The Quotable Louis Henkin

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International Law
"Almost all nations observe almost all principles of international law and almost all of their obligations almost all of the time."

“If peace can be maintained, international stability enhanced, nations left alone to work out their destiny, the economic and social development of nations assisted by those who have more, then the rights of individual human beings will have a chance to flourish, and the UN can play a role in speeding the process, to increase these rights, to make these rights count.”

The United States Constitution
“[I]n a world of states, the United States is not in a position to secure the rights of all individuals everywhere, [but] it is always in a position to respect them…The choice in the Bill of Rights of the word ‘person’ rather than ‘citizen’ was not fortuitous; nor was the absence of a geographical limitation. Both reflect a commitment to respect the individual rights of all human beings.”

Technology and the Law
"Slowly, slowly, technology will begin to meet its promise; poor nations will be less poor; new nations will be less new…increasing welfare will begin to supply basic human needs for all…The process is under way, however gradually or imperceptibly. Its progress depends on maintaining the order we have, through the law there is. It depends on nations paying more, not less, attention to law, extending its domain, and sacrificing some often superficial, immediate interest for law’s longer, deeper promises."

Human Rights
"Every man and woman between birth and death counts, and has a claim to an irreducible core of integrity and dignity.”

“Implicit in the idea of human rights is a commitment to individual worth. The individual counts, and counts independently of the community.  The idea suggests equality of human beings, not hierarchy among them.”

“Equality is not yet universally welcomed, and discrimination on grounds of race, ethnicity, or gender will be difficult to eradicate. The world has moved, but it has not yet moved far enough.”


“Lou Henkin has been my teacher, my colleague, my adviser, my cherished friend. Countless times, when I was struggling with a trying case involving a question of constitutional law or international law, I looked to his writings for counsel.  Lou’s writings sometimes clarified ‘what the law really is,’ but other times lucidly developed ‘what the law ought to be'...
.On human rights under our living Constitution and evolving international law, no scholar has worked more devotedly, or done more to enlighten judges than Lou Henkin. He has been rightly called a constitutional scholar of Solomonic stature, a writer of elegance, grace, lucidity.” – The Honorable Ruth Bader Ginsburg, United States Supreme Court

“…Lou’s scholarship and teaching transcend the walls of the Law School and the University – and even the lives of his students and colleagues. He has played a key role in shaping international human rights law and in helping other countries incorporate human rights standards into their constitutions and laws. He has literally created lawyers and activists, working daily to preserve elemental human decency on a local, national, and global scale.”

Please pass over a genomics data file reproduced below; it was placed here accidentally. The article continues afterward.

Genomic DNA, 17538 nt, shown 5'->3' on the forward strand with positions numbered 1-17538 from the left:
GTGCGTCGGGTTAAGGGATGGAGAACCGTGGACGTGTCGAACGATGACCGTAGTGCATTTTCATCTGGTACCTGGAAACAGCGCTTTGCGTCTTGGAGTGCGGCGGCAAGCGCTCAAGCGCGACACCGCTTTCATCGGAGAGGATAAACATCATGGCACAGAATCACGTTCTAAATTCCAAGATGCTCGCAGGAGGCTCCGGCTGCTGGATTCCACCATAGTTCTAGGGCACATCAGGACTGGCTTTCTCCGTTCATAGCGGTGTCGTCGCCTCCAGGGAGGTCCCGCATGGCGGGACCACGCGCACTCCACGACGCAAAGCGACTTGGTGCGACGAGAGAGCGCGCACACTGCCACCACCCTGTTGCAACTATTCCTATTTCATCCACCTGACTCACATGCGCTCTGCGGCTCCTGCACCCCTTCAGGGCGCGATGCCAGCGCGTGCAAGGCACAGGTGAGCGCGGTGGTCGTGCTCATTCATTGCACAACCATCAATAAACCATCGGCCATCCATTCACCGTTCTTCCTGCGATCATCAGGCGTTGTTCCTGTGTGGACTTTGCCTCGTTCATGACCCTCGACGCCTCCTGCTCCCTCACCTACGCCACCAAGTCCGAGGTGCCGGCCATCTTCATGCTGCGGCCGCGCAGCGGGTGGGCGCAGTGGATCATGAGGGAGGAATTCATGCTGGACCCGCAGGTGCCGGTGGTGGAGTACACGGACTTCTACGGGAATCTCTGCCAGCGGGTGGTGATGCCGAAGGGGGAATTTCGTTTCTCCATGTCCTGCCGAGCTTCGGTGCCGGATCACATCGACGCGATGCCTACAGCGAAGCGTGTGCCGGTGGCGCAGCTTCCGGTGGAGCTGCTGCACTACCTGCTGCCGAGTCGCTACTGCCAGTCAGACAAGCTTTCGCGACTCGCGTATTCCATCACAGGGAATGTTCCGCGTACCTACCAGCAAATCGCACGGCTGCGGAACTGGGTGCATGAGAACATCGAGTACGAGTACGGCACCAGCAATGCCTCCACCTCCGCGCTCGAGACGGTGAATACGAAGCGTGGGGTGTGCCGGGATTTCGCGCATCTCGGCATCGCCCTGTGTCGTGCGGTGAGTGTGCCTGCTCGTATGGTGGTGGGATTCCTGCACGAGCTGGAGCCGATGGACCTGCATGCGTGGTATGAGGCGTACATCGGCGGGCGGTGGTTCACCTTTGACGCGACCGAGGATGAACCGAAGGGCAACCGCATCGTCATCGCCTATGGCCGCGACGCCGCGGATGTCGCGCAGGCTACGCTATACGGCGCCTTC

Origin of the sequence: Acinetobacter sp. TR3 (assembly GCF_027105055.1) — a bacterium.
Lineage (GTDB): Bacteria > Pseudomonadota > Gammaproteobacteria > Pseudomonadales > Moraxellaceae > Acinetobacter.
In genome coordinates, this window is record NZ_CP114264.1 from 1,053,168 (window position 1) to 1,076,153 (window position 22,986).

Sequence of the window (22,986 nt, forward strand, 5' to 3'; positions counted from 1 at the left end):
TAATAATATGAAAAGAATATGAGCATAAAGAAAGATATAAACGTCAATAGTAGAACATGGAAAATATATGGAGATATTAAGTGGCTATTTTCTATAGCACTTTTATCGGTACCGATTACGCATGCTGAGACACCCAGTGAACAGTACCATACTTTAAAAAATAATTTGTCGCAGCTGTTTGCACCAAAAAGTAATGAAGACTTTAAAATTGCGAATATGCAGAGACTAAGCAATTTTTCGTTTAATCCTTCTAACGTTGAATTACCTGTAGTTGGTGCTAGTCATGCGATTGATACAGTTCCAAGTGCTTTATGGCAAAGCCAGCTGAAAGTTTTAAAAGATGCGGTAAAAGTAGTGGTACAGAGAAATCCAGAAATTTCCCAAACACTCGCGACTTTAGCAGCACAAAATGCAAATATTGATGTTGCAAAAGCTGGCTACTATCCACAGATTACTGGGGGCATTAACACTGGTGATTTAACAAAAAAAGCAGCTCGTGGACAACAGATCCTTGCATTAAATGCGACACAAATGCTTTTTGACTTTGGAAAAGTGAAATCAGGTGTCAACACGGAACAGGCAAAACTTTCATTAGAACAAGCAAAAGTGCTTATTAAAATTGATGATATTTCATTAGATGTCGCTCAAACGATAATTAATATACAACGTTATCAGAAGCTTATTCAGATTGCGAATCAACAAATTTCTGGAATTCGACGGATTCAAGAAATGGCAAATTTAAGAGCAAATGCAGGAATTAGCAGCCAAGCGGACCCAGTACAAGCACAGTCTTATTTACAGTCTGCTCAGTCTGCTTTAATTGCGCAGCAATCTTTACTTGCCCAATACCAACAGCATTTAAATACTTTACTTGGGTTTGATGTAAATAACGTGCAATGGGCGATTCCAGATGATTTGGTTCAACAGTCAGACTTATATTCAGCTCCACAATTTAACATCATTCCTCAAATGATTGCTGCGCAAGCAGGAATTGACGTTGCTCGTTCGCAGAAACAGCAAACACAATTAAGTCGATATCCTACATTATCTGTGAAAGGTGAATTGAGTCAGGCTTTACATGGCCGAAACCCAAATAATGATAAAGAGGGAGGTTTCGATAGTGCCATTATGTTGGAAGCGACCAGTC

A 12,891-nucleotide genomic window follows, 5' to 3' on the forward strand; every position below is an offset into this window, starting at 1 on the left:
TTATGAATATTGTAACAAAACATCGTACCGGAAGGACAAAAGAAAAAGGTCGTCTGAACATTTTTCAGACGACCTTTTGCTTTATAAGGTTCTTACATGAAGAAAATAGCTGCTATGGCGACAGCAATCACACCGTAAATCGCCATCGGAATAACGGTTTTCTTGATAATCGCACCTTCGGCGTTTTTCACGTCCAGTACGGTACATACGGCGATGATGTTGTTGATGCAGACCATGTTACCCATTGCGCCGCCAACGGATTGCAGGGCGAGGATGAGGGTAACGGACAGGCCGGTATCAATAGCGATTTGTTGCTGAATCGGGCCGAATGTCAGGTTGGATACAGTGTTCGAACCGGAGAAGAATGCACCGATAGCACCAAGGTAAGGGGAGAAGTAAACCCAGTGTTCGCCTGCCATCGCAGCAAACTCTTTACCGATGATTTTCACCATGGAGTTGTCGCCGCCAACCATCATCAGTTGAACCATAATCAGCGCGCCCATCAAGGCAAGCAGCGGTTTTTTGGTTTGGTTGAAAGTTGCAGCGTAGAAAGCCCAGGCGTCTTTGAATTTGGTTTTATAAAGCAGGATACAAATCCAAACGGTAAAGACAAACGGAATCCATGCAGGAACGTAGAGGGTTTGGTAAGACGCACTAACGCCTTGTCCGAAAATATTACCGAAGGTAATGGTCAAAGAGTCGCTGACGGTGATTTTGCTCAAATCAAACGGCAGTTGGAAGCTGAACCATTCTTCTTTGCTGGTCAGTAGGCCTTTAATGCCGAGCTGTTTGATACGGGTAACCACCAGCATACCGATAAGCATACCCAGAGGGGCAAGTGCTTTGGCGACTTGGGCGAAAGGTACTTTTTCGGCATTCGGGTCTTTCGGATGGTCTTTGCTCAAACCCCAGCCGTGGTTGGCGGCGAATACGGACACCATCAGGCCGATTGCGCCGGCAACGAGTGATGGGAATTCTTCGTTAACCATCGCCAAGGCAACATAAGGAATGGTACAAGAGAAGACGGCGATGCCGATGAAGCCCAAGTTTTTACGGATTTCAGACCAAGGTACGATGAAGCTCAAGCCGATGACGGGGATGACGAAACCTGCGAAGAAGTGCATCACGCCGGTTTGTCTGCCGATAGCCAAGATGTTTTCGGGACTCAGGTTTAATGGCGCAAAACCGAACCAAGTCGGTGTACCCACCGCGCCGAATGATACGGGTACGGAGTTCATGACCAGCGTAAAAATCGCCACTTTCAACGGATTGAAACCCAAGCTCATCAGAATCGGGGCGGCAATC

President Lee C. Bollinger, Columbia University

“Professor Henkin has been unequalled both as a scholar and as an advocate in influencing international human rights. As a scholar, he founded the field of human rights in law and other disciplines. Many of his mantras are now central themes of the human rights movement.” – Professor Sarah Cleveland, Louis Henkin Professor in Human and Constitutional Rights, Columbia Law School

"Lou Henkin’s influence on the education of the judges in this country, and therefore the law, is really immeasurable...Lou’s wonderful combination of human decency, gentleness, wit, and brilliant ability to convey information at an enormously high level led hundreds of judges to say that he opened their eyes to a world that they did not know existed, and prepared them for the world in which international law now plays such a big part."
The Honorable Rosemary Barkett, 11th Circuit Court of Appeals

“…What makes Lou Henkin a genuine hero is not just his brilliance and his scholarly achievement, but his absolute integrity and incorruptibility. If Lou says it, it must be right – not just because there is no one smarter, but because there is no one more honest…. In the years I’ve been lucky enough to work in these fields, there is no issue on which he has not spoken; there is no issue on which he has not taken a stand.” Harold Hongju Koh, Legal Adviser, U.S. Department of State

“…[Louis Henkin’s instincts] on the prohibitions on torture and extrajudicial execution… have been taken into account now over the years by decisions of the Inter-American Commission on Human Rights, by the Inter-American Court of Human Rights many times, but also in many parts of Latin America by domestic courts that maybe don’t cite Lou Henkin’s writings but do inherit the thinking behind them….The new horizons of human rights…only highlight the need to go back to basic human rights law.…And all of those are insights we learned from Lou Henkin early on, and they have decisive meaning today and will continue to have meaning as we develop even newer hori­zons of human rights protections in the future.”
Juan Mendez, President, International Center for Transitional Justice

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